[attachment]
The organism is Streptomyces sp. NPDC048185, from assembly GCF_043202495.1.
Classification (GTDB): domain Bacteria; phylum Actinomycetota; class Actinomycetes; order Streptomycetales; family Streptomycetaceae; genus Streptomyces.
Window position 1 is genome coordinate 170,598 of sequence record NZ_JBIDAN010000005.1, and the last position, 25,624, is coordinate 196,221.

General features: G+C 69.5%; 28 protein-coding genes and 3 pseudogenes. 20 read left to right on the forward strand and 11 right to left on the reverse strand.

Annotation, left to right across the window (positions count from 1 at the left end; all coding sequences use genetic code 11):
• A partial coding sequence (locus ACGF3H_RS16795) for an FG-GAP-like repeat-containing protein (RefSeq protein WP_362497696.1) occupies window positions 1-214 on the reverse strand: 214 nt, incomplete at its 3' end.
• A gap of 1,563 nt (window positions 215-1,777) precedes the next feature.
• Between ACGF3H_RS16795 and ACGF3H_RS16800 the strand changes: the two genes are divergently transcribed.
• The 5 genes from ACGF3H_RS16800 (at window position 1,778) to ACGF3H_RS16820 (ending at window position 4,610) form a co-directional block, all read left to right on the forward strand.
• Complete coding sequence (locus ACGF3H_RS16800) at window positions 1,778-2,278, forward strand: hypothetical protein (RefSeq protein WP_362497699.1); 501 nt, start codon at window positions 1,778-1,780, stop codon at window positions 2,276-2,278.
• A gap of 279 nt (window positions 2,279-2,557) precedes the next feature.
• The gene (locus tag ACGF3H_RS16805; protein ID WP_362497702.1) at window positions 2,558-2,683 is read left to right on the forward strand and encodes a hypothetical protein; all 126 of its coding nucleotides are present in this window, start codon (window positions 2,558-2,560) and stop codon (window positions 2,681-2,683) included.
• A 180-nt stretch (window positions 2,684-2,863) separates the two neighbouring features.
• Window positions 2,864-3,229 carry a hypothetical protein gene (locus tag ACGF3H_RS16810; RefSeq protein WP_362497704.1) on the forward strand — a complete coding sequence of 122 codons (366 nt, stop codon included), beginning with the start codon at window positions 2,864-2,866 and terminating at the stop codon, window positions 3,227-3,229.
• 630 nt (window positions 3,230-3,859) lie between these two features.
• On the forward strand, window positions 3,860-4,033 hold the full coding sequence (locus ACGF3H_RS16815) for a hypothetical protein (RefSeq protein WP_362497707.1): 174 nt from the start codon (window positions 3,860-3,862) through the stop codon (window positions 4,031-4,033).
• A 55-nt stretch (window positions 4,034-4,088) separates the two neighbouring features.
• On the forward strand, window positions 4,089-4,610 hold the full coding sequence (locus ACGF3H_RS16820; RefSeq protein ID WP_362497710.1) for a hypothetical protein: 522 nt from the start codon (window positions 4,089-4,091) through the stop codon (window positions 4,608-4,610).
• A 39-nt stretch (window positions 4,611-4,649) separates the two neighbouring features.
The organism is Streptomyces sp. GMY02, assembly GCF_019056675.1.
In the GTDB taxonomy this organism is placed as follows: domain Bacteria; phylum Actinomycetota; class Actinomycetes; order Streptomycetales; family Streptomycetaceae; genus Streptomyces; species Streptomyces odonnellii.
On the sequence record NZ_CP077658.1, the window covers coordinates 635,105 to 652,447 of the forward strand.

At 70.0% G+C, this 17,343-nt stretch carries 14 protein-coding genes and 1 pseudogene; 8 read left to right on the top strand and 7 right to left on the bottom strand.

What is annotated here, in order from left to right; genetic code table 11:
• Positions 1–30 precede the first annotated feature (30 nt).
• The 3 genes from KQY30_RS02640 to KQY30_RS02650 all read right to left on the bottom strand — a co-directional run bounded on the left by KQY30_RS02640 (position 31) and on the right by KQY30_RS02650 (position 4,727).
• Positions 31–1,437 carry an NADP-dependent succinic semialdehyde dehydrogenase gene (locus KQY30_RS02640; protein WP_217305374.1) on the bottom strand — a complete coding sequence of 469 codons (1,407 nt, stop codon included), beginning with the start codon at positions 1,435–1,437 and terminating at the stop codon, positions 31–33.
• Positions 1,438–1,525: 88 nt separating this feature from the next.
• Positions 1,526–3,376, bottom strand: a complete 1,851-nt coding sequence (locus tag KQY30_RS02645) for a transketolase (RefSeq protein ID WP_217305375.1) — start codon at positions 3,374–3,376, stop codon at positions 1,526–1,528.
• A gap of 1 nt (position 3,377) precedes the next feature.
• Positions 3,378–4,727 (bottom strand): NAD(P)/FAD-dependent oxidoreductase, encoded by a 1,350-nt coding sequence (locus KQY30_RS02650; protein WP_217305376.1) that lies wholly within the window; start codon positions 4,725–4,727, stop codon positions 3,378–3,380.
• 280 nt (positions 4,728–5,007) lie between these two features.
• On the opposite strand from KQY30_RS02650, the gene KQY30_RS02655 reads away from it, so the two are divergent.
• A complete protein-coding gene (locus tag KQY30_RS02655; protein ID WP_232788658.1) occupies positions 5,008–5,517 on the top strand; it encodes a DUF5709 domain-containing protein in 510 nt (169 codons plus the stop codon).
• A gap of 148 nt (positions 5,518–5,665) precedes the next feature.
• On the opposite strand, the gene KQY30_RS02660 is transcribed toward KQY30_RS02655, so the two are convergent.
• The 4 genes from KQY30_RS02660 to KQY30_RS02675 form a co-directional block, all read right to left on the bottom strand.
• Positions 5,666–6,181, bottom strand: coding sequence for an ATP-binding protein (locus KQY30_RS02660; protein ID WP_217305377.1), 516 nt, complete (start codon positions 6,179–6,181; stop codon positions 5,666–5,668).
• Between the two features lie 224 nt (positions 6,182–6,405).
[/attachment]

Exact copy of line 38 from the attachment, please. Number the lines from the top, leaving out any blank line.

• Positions 5,666–6,181, bottom strand: coding sequence for an ATP-binding protein (locus KQY30_RS02660; protein ID WP_217305377.1), 516 nt, complete (start codon positions 6,179–6,181; stop codon positions 5,666–5,668).